A disciple is one who loves God and Jesus supremely.  Our Lord said a very shocking thing that must have shaken His hearers in their heart.  “If anyone comes to Me, and does not hate his own father and mother and wife and children and brothers and sisters, yes, and even his own life, he cannot be My disciple” (Luke 14:26).  Jesus said that to become His true disciple, one must be willing to “hate” everyone else!  In other words, our love for the Lord Jesus must be so deep and intense, so passionate and all-consuming that every other “love” seems like “hate” in comparison!  The Lord explains further in Matthew 10:37: “He who loves father or mother more than Me is not worthy of Me; and he who loves son or daughter more than Me is not worthy of Me.” Our heartfelt love for Jesus is crucial if we claim to be His true follower.  Further, Jesus said that the greatest command is: “You shall love the Lord your God with all your heart, and with all your soul, and with all your mind, and with all your strength” (Mark 12:30).  Love for God and for Christ, therefore, are primary in the disciple of Jesus.

A disciple also is one who is fruit-bearing.  We know that a Christian is filled with the Holy Spirit and through this filling he is able to produce the fruit of love, joy, peace, patience, kindness, goodness, faithfulness, gentleness, and self-control (Galatians 5:22-23), as well as righteousness and truth (Ephesians 5:9).  Jesus made this connection when he said, “My Father is glorified by this, that you bear much fruit, and so prove to be My disciples” (John 15:8).  We demonstrate our discipleship when we manifest God’s fruit in our life.  Personal characteristics and good deeds will fill our life when we are disciples or followers of our Lord Jesus.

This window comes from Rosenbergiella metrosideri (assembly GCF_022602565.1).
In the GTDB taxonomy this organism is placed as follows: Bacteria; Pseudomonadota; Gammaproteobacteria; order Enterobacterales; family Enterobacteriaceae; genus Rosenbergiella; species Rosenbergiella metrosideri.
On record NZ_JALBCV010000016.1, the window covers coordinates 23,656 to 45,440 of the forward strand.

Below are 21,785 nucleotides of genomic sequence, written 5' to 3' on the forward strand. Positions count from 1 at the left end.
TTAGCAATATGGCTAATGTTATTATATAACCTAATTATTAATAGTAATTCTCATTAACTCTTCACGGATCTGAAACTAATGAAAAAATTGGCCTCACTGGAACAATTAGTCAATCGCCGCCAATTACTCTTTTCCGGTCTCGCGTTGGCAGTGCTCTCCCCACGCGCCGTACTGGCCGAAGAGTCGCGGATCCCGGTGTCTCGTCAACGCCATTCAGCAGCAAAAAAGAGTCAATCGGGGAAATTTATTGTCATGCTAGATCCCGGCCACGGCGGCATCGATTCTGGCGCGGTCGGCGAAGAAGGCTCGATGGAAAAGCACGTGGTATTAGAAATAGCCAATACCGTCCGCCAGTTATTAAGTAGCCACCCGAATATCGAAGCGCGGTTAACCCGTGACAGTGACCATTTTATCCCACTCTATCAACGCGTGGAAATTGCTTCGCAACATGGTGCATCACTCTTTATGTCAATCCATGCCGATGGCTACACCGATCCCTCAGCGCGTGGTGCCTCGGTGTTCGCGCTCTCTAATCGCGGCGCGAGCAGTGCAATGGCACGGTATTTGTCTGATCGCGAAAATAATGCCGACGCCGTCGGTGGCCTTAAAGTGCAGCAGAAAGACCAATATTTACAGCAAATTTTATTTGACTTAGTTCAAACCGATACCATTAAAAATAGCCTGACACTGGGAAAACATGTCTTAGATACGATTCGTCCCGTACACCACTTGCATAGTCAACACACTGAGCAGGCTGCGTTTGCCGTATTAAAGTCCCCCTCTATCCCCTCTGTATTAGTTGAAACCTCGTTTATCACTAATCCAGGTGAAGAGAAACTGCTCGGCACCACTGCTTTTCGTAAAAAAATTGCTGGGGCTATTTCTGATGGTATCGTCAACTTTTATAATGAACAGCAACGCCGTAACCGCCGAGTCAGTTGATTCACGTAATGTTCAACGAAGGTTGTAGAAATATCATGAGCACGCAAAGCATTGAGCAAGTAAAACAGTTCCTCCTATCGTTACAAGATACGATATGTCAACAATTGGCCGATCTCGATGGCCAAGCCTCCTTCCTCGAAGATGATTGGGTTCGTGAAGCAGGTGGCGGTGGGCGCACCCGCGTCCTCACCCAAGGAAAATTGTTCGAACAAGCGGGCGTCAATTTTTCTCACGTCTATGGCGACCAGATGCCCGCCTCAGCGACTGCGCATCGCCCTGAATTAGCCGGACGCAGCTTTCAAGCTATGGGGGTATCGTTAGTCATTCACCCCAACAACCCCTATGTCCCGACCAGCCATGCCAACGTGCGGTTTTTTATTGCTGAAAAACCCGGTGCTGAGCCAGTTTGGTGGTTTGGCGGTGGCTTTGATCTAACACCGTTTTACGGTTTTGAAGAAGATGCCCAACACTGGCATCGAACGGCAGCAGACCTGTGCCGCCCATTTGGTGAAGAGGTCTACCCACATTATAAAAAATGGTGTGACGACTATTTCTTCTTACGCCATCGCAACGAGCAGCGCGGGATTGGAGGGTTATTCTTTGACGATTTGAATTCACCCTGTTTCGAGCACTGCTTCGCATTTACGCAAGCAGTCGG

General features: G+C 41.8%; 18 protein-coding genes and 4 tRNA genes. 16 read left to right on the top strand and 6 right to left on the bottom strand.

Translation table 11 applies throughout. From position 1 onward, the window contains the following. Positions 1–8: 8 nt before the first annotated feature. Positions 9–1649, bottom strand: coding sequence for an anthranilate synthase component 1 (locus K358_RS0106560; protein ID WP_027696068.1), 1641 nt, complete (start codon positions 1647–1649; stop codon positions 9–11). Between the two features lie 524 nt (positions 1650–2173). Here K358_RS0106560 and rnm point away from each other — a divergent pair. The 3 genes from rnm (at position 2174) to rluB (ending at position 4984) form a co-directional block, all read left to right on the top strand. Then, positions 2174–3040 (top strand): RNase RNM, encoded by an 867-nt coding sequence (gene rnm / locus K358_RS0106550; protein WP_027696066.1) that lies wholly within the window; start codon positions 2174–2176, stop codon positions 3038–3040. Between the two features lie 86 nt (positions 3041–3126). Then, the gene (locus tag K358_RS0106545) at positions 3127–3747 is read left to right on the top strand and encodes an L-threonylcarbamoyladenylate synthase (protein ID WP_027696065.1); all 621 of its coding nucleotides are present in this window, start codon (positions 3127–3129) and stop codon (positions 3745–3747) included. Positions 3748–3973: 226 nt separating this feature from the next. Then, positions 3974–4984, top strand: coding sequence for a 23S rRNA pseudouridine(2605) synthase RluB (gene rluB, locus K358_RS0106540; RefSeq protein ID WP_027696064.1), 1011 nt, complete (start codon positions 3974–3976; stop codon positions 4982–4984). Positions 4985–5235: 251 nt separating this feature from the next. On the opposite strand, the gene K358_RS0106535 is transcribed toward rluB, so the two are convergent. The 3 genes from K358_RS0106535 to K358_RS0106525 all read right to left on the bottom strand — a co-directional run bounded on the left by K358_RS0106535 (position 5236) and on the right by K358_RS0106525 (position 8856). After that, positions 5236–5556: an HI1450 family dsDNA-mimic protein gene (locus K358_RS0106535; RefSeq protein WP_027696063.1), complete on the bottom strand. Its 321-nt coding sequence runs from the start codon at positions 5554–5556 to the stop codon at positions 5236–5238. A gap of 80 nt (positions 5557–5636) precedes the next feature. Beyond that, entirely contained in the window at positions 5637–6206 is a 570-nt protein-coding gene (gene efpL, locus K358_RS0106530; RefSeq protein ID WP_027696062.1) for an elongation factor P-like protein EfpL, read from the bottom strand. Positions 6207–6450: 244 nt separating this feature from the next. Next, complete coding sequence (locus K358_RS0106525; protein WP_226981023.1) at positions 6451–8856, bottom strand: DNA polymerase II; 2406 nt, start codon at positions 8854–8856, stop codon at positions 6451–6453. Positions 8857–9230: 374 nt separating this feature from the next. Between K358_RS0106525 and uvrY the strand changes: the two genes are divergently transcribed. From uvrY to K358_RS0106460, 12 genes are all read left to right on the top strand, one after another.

A disciple is one who denies himself.  The Lord Jesus plainly said, “If anyone wishes to come after Me, he must deny himself, and take up his cross daily and follow Me” (Luke 9:23).  We are living in a very self-indulgent age for most people do what they want to do, when they want to do it, and how they want to do it.  People don’t discipline themselves to say No and change their life according to what they know to be right.  They are addicted to drink, tobacco, drugs, food, music, sleep, entertainment, and dozens of other addictions.  Jesus said that if we wish to follow Him, as a disciple, we need to say No to ourselves!  Jesus shakes us from our self-indulgent apathy by saying that we must “hate” our own life (Luke 14:26) or “hate” our own “life in this world” (John 12:25).  This means that we must turn from following the flesh and our self-will and begin to follow Jesus and His will  Do we do this?

A disciple must be willing to carry his cross.  Not only must we deny ourselves, but we must also carry our cross.  Our Lord declared, “Whoever does not carry his own cross and come after Me cannot be My disciple” (Luke 14:27).  A cross in the first century was an instrument of execution.  To carry one’s cross means that we must be willing to lay down our life for Christ and be willing to suffer persecution, hardship, and trials to follow the Lord as a disciple.  We must “die” to our self and sin and even be willing to die physically if need be.  Most people want to take the path of least resistance, follow the indulgent path, and have an easy and pleasant experience.  Jesus says that we must be willing to die for Him.  We must realize that suffering is part of living for Christ (Acts 14:22; 2 Timothy 3:12).